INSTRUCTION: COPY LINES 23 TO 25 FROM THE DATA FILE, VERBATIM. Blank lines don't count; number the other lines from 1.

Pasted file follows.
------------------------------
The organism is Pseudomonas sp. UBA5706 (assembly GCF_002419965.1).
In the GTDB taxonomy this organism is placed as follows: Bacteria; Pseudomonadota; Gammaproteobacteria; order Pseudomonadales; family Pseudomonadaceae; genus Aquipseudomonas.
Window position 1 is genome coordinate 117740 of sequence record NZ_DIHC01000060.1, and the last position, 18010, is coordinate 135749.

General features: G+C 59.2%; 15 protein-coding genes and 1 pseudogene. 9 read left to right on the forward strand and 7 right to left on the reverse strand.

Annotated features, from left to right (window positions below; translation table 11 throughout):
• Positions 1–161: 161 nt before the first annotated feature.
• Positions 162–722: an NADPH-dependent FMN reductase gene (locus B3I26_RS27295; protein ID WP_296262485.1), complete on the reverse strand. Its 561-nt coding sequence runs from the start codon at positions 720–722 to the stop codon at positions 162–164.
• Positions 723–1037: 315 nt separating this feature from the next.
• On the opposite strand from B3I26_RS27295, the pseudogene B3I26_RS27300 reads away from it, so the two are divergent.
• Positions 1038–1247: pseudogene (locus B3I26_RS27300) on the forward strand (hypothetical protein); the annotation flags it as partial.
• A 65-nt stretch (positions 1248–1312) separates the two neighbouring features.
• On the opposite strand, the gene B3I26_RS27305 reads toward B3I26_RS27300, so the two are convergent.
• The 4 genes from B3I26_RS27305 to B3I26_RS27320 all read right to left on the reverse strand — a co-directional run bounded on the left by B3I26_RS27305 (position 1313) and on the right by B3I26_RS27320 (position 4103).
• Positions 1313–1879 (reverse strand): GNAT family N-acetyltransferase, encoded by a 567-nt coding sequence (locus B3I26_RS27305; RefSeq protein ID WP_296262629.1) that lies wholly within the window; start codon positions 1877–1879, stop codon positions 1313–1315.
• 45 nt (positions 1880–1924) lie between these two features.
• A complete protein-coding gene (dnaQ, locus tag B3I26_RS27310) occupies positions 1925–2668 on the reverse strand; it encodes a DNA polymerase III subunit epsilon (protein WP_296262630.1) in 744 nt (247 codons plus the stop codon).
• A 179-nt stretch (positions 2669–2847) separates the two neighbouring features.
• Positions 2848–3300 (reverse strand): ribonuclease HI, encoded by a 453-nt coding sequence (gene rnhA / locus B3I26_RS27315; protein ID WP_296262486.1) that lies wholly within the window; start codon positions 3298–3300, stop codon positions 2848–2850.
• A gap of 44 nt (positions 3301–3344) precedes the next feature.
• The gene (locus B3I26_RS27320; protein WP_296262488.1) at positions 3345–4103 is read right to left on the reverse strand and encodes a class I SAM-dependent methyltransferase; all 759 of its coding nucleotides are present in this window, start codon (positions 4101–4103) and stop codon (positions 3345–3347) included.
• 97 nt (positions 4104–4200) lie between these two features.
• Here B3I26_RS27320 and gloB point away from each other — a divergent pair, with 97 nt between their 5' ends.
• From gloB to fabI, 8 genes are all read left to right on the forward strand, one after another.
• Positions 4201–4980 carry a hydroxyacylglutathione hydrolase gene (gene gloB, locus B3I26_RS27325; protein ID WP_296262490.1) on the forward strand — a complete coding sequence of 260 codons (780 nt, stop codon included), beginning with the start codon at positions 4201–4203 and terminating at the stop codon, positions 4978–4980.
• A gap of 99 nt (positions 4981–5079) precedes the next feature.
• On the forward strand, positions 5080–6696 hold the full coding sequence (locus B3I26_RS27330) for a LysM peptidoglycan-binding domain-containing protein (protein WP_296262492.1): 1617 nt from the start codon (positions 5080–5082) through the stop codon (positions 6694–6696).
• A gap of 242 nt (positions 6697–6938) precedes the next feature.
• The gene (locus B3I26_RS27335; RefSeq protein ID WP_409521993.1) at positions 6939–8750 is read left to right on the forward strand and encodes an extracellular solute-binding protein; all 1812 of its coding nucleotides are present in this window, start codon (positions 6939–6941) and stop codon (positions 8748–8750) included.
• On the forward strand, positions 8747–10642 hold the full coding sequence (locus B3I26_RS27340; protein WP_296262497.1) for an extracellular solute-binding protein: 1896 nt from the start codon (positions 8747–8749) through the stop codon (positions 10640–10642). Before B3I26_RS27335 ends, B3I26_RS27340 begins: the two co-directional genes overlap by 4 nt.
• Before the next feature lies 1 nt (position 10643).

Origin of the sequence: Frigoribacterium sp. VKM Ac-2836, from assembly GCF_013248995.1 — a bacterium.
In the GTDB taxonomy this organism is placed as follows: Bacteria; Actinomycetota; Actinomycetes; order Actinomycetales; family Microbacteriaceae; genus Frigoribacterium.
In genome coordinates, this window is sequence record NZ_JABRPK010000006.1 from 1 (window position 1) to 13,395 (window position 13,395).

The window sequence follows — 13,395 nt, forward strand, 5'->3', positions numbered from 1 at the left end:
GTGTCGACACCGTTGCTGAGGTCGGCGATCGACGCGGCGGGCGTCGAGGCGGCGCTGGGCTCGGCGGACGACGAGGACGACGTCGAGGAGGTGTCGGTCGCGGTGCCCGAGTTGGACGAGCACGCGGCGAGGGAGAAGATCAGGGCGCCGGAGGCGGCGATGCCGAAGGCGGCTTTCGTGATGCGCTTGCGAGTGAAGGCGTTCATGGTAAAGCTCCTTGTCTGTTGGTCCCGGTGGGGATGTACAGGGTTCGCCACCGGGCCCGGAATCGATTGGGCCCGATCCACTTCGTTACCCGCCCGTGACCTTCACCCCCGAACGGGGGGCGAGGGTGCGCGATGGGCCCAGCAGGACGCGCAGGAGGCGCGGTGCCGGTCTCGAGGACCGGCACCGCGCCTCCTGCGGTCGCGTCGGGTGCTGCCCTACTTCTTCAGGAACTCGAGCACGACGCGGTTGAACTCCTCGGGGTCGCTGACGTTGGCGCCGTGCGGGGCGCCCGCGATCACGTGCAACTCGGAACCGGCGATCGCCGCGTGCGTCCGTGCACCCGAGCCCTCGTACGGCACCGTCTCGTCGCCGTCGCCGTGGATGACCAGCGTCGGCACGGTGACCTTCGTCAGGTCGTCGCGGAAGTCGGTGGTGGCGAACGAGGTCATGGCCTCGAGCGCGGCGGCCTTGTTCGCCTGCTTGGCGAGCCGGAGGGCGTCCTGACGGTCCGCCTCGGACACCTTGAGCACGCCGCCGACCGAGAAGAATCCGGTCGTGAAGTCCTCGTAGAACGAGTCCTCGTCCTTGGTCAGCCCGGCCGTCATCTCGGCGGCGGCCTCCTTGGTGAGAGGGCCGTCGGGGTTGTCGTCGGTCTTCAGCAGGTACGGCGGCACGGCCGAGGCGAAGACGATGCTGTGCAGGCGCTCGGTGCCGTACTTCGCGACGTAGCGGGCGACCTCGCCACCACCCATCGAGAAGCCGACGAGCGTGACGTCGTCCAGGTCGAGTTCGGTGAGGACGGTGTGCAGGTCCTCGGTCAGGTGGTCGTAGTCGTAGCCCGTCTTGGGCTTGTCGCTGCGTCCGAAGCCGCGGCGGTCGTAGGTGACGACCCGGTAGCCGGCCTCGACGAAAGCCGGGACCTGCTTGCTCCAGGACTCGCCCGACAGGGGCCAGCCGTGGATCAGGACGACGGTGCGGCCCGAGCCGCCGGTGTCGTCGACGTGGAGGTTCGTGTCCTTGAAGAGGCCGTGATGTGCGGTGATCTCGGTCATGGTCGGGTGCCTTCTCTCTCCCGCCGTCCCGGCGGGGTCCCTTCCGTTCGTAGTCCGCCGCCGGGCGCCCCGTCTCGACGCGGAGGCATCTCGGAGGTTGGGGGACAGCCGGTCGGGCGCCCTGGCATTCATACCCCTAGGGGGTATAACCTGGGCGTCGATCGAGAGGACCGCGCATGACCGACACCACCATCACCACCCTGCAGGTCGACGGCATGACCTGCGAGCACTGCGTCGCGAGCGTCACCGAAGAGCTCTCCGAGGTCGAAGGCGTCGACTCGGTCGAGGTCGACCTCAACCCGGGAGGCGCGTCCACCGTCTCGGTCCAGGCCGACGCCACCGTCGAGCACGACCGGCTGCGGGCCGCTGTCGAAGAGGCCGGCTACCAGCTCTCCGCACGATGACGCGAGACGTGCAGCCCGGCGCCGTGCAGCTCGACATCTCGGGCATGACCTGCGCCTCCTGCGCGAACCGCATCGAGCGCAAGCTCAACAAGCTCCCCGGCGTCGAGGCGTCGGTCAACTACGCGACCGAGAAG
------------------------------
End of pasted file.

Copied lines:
• From gloB to fabI, 8 genes are all read left to right on the forward strand, one after another.
• Positions 4201–4980 carry a hydroxyacylglutathione hydrolase gene (gene gloB, locus B3I26_RS27325; protein ID WP_296262490.1) on the forward strand — a complete coding sequence of 260 codons (780 nt, stop codon included), beginning with the start codon at positions 4201–4203 and terminating at the stop codon, positions 4978–4980.
• A gap of 99 nt (positions 4981–5079) precedes the next feature.